Employers in industries traditionally vulnerable to unintentional hiring of unauthorized foreign nationals (such as in the construction, manufacturing, and hospitality industries) because of the prevalence of sophisticated fraudulent documents may get some relief from violation of law, at least as to workers who are Temporary Protected Status-eligible beneficiaries.
A federal court in Washington has ruled that a noncitizen’s Temporary Protected Status (TPS) qualifies as “inspection and admission” into the United States and, therefore, he is eligible for a status adjustment to “legitimate” himself. Ramirez v. Dougherty, No. 13-CV-01236 (W.D. Wash. May 30, 2014). Under the Immigration and Nationality Act, inspection and admission are eligibility requirements for lawful permanent residence (LPR) status. Jesus Ramirez, the plaintiff, was granted TPS in 2001 following a devastating earthquake in El Salvador, his home country.
The Secretary of Homeland Security would designate a foreign country for TPS because of conditions in the country that temporarily prevent the country’s nationals from returning safely. The Secretary also may make such a designation where the country is unable to handle the return of its nationals adequately. In nearly all cases, the TPS-eligible foreign national entered the United States without inspection or overstayed his or her visa; as a result, the employee is unauthorized to work in the United States prior to applying for and receiving the TPS benefit.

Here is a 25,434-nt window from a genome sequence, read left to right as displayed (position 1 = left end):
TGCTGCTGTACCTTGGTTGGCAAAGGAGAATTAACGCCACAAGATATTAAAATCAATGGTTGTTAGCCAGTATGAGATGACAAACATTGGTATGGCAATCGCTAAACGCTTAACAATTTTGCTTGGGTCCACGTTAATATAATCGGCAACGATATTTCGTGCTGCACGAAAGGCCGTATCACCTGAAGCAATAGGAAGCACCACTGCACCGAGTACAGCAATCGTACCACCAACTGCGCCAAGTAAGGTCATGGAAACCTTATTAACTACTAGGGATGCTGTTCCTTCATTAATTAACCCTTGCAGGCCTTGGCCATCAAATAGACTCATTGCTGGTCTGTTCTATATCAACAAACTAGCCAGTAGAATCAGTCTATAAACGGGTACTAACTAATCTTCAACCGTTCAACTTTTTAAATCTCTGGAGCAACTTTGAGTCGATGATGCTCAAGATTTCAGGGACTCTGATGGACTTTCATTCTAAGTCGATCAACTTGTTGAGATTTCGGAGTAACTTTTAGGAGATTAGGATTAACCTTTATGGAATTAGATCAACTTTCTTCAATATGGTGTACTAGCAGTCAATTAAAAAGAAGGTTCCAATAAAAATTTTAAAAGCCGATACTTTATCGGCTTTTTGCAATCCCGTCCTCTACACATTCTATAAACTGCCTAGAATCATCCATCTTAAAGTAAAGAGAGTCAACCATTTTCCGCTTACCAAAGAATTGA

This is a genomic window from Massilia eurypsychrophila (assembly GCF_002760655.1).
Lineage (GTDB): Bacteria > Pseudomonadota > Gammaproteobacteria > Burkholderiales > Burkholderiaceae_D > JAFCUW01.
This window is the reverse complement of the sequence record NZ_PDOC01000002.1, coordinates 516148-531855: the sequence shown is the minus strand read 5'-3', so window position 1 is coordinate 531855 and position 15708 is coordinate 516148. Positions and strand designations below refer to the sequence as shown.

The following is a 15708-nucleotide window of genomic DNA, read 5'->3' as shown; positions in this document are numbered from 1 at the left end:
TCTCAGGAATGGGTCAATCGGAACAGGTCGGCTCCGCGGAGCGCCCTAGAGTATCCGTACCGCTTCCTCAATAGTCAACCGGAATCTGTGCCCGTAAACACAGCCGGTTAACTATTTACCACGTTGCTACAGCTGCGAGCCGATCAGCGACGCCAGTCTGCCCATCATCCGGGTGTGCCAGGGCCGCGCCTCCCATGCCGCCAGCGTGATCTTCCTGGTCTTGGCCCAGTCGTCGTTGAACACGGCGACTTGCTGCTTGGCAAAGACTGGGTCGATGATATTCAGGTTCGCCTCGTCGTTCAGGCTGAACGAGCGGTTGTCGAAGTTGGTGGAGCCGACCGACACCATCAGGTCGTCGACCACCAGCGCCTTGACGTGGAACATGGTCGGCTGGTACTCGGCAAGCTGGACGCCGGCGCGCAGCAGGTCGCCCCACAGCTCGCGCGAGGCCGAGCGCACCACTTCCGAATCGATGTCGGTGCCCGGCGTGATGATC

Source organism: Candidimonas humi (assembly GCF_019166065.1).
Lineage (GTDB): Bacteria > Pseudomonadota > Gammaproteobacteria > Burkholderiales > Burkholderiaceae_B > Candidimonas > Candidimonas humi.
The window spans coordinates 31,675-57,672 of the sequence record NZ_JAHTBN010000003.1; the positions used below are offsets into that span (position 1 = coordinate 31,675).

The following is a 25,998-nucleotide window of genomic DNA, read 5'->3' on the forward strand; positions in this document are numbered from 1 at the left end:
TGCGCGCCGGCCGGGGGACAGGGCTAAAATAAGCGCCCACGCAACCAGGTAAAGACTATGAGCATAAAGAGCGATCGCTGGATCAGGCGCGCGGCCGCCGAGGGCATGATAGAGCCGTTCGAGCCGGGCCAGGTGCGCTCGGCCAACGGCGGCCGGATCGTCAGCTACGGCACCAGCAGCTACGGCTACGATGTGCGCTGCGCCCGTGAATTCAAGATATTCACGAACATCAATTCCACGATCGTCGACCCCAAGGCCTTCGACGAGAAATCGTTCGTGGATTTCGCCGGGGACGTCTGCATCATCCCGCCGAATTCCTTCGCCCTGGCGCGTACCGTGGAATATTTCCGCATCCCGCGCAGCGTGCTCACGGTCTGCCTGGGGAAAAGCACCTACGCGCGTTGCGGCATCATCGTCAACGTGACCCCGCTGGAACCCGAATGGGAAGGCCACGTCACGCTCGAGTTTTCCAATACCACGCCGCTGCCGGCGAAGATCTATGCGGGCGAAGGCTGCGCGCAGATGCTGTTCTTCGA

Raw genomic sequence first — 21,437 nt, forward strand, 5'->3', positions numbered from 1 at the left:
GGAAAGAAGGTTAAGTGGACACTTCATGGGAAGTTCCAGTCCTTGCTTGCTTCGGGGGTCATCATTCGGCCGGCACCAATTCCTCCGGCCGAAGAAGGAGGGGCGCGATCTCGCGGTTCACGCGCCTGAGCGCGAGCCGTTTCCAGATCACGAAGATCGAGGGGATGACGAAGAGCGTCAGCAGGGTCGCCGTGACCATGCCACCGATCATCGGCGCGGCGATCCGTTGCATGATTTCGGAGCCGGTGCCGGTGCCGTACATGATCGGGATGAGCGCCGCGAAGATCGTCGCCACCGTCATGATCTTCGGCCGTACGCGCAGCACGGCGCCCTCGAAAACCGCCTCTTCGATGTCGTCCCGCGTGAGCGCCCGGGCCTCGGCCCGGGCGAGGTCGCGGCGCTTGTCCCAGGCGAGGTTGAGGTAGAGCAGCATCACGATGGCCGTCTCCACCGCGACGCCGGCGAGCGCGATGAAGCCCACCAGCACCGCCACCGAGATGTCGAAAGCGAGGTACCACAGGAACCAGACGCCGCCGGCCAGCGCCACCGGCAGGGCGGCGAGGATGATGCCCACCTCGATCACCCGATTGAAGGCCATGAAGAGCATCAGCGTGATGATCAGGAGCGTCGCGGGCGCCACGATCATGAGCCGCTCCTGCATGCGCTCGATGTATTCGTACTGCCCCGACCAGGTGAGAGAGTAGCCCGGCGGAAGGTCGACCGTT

Ramirez sought to become an LPR on the basis of his marriage to a United States citizen.
Before the federal court ruling, the Government had taken the position that once granted TPS, an individual could not pursue residency because the foreign nation was never “admitted.” The District Court disagreed.
In addition to finding support for its decision in the language of the TPS statute, the court noted there are important policy reasons—stressing that Mr. Ramirez had been in the United States for approximately 15 years, had established roots here, and “has waited his turn for an independent, legal, and legitimate pathway to citizenship, through the immediate relative visa application.”
Relying on a Court of Appeals for the Sixth Circuit decision, the court found the government’s solution (which would require Mr. Ramirez to leave the country, be readmitted, and then go through the immigration process all over again) was a “waste of energy, time, government resources, and will have negative effects on his family.”
Following this decision, a large portion of the estimated 11.2 million unauthorized foreign nationals residing and working in the United States likely TPS beneficiaries are eligible to adjust status. In other words, workers working under false pretenses who are TPS-eligible beneficiaries are now eligible to adjust status to become “legitimate.” Thereby, erasing the employer’s exposure associated with the employee’s prior status.
Making an announcement without legal advice is not recommended; contact your immigration attorney to find out how educating the workforce in this regard may assist in decreasing administrative exposure.